I was curious as to why and found this rather complicated explanation:  “Stimulation of peripheral vagal afferents activates motor efferents with cell bodies that may alter neuromuscular transmission to the upper airway muscles of the pharynx and larynx producing upper airway narrowing and obstruction.”

“Vagal nerve stimulation (VNS) therapy affects respiration during sleep and can interrupt sleep. VNS has also been noted to improve excessive daytime sleepiness. The authors present a patient who developed excessive daytime sleepiness after VNS placement, as a consequence of apneas and arousals associated with intermittent electrical stimulation of the left vagus nerve during sleep.” (Research)

Vagus Nerve Stimulation “may modulate central projections to the brainstem reticular formation altering the rate and depth of respiration. At relatively low current and frequency settings, VNS increases REM sleep.”


Essential Oils for Sleep Apnea

Essential oils have become popular as a natural remedy for sleep issues including sleep apnea.


Your parasympathetic nervous system helps regulate your circadian rhythms to promote restful sleep.  As you may know, the parasympathetic branch of your autonomic nervous system (ANS) serves as an internal “gear shift” that helps regulate when you eat and sleep, and even how you feel. To help improve your sleep, topically apply the Parasympathetic® oil on the vagus nerve (behind the earlobe on the mastoid bone) 3 times daily.

READ THIS NEXT: Parasympathetic for Sleep 



A small study on the Effect of Peppermint Oil among Sleep Apnea Individuals published in the Journal of Pharmaceutical Research International showed that peppermint oil can help people with sleep apnea get more restful sleep and lessen sleep disturbances.

Topically applying Peppermint oil on the forehead before sleeping increased restful sleeping hours  from an average of 6.4 hours to an average of 7.1 hours.  Before the use of peppermint oil, sleep disturbances were of average 3.3 hours and after the use of peppermint oil the sleeping disturbances have been decreased to an average of 2.1 hour.

If your sleep apnea is caused by nasal congestion, peppermint essential oil can help relieve the inflammation and irritation in the lining of your nasal passage.



Lavender oil has a positive effect on sleep, but its sleep enhancing effects are significantly enhanced when combined with other essential oils part of a blend.

Lavender is known for its sedative, anxiety relieving and calming properties that help your body relax into restful sleep.  Similarly, its key constituent Linalool, helps activate your calming neurotransmitter GABA, which helps calm your mind and body.  Study participants who used it before bed reported a more restful sleep and fewer disturbances during the night. ‌

READ THIS NEXT: Can Lavender Help You Sleep?



Breathe™ contains two powerful Eucalyptus oils – Eucalyptus citriodora and Eucalyptus radiata, along with Peppermint, Spruce, and Basil in a base of fractionated coconut oil.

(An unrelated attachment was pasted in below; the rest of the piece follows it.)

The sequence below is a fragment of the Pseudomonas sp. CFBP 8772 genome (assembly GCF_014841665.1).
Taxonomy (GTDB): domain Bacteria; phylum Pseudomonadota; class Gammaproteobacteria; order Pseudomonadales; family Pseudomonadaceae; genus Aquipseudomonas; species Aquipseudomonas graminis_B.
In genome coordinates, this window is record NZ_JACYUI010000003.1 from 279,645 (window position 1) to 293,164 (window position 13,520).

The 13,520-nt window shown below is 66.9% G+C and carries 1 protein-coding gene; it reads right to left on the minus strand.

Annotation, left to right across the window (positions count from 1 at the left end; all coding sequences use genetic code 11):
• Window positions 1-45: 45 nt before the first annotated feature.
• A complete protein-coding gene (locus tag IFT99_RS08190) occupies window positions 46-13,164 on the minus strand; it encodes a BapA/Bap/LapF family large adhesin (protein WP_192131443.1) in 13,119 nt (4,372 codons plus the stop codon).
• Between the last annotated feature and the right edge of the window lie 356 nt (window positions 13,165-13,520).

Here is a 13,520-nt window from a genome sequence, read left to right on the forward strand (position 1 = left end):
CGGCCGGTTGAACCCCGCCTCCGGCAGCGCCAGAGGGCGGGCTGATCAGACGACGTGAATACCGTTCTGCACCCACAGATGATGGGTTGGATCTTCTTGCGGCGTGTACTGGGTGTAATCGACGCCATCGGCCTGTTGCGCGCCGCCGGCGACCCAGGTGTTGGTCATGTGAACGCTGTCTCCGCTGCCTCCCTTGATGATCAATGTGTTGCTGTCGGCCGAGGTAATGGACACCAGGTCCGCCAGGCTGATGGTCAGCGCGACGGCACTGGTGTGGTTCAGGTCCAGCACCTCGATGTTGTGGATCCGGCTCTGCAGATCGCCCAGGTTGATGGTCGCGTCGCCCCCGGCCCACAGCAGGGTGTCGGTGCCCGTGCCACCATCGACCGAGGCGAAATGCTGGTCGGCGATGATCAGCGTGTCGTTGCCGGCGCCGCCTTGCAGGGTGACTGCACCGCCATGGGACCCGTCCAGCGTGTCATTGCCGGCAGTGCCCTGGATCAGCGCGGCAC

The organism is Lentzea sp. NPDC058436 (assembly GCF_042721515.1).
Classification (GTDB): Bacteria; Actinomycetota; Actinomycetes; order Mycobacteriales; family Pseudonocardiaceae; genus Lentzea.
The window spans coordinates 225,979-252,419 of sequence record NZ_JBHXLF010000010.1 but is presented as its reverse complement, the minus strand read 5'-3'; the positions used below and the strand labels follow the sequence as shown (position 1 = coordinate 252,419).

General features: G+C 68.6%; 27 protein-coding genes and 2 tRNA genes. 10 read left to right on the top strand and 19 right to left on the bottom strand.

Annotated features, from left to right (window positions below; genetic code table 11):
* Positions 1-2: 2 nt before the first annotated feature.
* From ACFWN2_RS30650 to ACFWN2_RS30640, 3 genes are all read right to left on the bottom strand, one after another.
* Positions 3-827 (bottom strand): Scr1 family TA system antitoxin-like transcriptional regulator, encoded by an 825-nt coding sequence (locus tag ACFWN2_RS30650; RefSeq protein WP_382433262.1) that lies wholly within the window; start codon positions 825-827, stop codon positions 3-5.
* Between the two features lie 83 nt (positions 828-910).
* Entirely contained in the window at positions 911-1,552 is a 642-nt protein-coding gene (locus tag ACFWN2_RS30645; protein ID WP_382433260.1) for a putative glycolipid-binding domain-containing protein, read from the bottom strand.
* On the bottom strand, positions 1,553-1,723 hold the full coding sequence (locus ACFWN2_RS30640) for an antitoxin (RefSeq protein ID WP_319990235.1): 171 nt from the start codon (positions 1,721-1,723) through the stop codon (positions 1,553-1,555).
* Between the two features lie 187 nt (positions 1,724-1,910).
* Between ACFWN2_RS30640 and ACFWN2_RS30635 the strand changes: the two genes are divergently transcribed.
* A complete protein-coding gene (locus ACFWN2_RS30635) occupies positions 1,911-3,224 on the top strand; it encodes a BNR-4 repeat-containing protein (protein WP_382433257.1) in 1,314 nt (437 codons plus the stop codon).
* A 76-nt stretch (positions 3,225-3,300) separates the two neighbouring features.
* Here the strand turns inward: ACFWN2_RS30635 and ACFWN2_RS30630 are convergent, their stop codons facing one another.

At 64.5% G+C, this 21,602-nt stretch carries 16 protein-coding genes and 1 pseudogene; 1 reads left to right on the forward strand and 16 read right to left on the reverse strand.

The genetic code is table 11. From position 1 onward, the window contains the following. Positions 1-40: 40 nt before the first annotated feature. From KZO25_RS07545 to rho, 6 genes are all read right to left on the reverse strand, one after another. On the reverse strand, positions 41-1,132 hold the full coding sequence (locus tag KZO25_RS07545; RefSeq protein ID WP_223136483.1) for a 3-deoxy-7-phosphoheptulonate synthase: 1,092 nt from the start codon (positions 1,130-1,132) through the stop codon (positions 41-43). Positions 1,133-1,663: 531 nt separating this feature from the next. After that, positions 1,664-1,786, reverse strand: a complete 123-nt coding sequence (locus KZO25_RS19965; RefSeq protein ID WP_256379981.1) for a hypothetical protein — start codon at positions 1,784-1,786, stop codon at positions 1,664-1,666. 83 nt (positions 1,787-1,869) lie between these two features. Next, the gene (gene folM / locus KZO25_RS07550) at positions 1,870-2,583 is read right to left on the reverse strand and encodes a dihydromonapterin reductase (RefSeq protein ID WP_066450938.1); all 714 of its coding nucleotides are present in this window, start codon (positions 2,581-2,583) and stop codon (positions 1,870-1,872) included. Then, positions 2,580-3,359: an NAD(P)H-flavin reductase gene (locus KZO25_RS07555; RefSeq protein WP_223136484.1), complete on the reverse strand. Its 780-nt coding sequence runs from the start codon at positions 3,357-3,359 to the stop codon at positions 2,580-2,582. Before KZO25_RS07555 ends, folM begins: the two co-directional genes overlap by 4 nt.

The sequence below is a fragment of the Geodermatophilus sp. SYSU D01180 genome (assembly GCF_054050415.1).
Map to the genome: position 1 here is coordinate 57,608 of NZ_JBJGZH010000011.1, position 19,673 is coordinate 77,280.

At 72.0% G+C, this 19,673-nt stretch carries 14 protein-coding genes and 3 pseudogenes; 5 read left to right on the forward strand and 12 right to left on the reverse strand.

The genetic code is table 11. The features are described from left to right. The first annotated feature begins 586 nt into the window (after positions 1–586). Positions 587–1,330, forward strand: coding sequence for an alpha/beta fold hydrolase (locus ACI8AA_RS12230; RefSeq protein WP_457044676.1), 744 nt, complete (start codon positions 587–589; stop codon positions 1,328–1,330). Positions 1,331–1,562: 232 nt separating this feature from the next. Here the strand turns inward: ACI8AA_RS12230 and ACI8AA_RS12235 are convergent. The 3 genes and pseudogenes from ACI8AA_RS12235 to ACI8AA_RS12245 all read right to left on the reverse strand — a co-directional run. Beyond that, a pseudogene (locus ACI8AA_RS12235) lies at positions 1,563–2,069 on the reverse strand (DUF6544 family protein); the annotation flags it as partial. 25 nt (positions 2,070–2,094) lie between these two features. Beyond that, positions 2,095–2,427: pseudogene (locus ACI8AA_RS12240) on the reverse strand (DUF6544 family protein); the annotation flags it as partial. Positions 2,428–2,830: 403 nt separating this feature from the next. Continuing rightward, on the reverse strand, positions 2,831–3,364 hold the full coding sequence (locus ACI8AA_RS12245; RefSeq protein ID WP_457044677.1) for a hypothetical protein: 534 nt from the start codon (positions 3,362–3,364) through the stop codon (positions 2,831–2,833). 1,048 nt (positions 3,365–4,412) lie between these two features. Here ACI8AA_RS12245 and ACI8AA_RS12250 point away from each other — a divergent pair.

Eucalyptus oil has been shown to reduce mucus in your sinuses and airways, which could help you to breathe easier while sleeping.  One study also showed that when using an essential oil spray for sleep apnea, snoring decreased.

If using topically, we recommend diluting with either castor oil, coconut oil or olive oil and rubbing 1- 2 drops  topically on throat and upper chest.   You can also put a few drops on the pillowcase for respiratory conditions or apply a hot wet towel compress to the lungs and throat areas and keep it on for about 15 minutes. Put a few drops on the pillowcase at night.  This oil can feel hot, so we do not recommend applying it undiluted to the skin.


Histamine Balance™

Helps reduce over-active histamine reactions and modulate the immune response, including sleep related respiratory issues

Histamine is a chemical substance that can be released in the lungs to cause narrowing of the bronchial tubes and difficulty breathing. Airway smooth muscle cells in the bronchioles (small airways) of the lung can contract or relax to control the extent of airway opening and the resistance to air flow during breathing.

Histamine Balance™ is formulated with several oils known to support sleep apnea symptoms,  including Blue Tansy, Roman Chamomile, Lavender, Manuka, Rosemary, Peppermint, Spruce, Ravensara, and Vetiver.

Apply 1 -2 drops behind your ears, on the back of your neck, or on your sternum to open airways.  You can also apply on the bottom of the feet.


Sinus Support™

Helps to clear and open the nasal passages and supports the relief of sinus pressure from chronic sinus infections and/or sinus issues related to allergies.

Formulated with Eucalyptus, Peppermint, Thyme and Lavender essentials oils that can easily travel into the small holes to loosen mucous and promote drainage. Sinus Support works as local decongestants that break up mucus and improve breathing during sleep.

Apply 2 – 3 drops of Sinus Support™ to a Q-tip and swabbing the inside of the nasal passages 2 – 6 times daily.  For optimal effectiveness, you can leave the Q-tip in the nasal passage for up to 20 minutes. Try to relax and focus on breathing through the nose.

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About The Author

Jodi Cohen

Jodi Sternoff Cohen is the founder of Vibrant Blue Oils. An author, speaker, nutritional therapist, and a leading international authority on essential oils, Jodi has helped over 50,000 individuals support their health with essential oils.